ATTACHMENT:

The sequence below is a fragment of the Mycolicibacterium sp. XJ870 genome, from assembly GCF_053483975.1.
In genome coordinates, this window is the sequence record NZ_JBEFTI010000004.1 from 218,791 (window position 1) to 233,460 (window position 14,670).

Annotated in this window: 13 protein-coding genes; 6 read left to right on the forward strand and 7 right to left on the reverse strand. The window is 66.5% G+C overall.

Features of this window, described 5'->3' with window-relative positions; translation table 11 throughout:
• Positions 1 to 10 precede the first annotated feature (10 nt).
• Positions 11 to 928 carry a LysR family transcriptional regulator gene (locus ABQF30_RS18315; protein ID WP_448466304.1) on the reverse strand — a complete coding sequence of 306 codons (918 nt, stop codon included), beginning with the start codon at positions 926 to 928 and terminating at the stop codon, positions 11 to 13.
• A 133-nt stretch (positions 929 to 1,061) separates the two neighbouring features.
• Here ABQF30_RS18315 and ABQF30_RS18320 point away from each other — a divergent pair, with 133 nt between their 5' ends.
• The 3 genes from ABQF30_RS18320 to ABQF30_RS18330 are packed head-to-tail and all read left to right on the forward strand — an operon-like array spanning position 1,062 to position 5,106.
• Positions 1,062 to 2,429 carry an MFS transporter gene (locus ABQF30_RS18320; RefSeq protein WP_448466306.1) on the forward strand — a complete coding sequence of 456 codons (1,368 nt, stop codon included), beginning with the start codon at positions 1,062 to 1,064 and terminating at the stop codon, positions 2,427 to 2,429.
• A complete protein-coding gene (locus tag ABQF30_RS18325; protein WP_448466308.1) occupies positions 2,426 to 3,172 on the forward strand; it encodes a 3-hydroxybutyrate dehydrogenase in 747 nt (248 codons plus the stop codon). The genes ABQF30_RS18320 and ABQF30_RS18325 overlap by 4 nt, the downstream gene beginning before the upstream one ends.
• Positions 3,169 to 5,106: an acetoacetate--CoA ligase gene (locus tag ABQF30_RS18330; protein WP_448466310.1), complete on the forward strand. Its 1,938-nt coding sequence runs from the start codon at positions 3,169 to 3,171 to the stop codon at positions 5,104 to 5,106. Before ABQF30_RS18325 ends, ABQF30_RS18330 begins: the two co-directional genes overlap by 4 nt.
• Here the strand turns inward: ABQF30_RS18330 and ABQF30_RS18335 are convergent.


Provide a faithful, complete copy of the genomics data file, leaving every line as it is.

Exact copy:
The sequence below is a fragment of the Mycolicibacterium sp. XJ870 genome, from assembly GCF_053483975.1.
In genome coordinates, this window is the sequence record NZ_JBEFTI010000004.1 from 218,791 (window position 1) to 233,460 (window position 14,670).

Annotated in this window: 13 protein-coding genes; 6 read left to right on the forward strand and 7 right to left on the reverse strand. The window is 66.5% G+C overall.

Features of this window, described 5'->3' with window-relative positions; translation table 11 throughout:
• Positions 1 to 10 precede the first annotated feature (10 nt).
• Positions 11 to 928 carry a LysR family transcriptional regulator gene (locus ABQF30_RS18315; protein ID WP_448466304.1) on the reverse strand — a complete coding sequence of 306 codons (918 nt, stop codon included), beginning with the start codon at positions 926 to 928 and terminating at the stop codon, positions 11 to 13.
• A 133-nt stretch (positions 929 to 1,061) separates the two neighbouring features.
• Here ABQF30_RS18315 and ABQF30_RS18320 point away from each other — a divergent pair, with 133 nt between their 5' ends.
• The 3 genes from ABQF30_RS18320 to ABQF30_RS18330 are packed head-to-tail and all read left to right on the forward strand — an operon-like array spanning position 1,062 to position 5,106.
• Positions 1,062 to 2,429 carry an MFS transporter gene (locus ABQF30_RS18320; RefSeq protein WP_448466306.1) on the forward strand — a complete coding sequence of 456 codons (1,368 nt, stop codon included), beginning with the start codon at positions 1,062 to 1,064 and terminating at the stop codon, positions 2,427 to 2,429.
• A complete protein-coding gene (locus tag ABQF30_RS18325; protein WP_448466308.1) occupies positions 2,426 to 3,172 on the forward strand; it encodes a 3-hydroxybutyrate dehydrogenase in 747 nt (248 codons plus the stop codon). The genes ABQF30_RS18320 and ABQF30_RS18325 overlap by 4 nt, the downstream gene beginning before the upstream one ends.
• Positions 3,169 to 5,106: an acetoacetate--CoA ligase gene (locus tag ABQF30_RS18330; protein WP_448466310.1), complete on the forward strand. Its 1,938-nt coding sequence runs from the start codon at positions 3,169 to 3,171 to the stop codon at positions 5,104 to 5,106. Before ABQF30_RS18325 ends, ABQF30_RS18330 begins: the two co-directional genes overlap by 4 nt.
• Here the strand turns inward: ABQF30_RS18330 and ABQF30_RS18335 are convergent.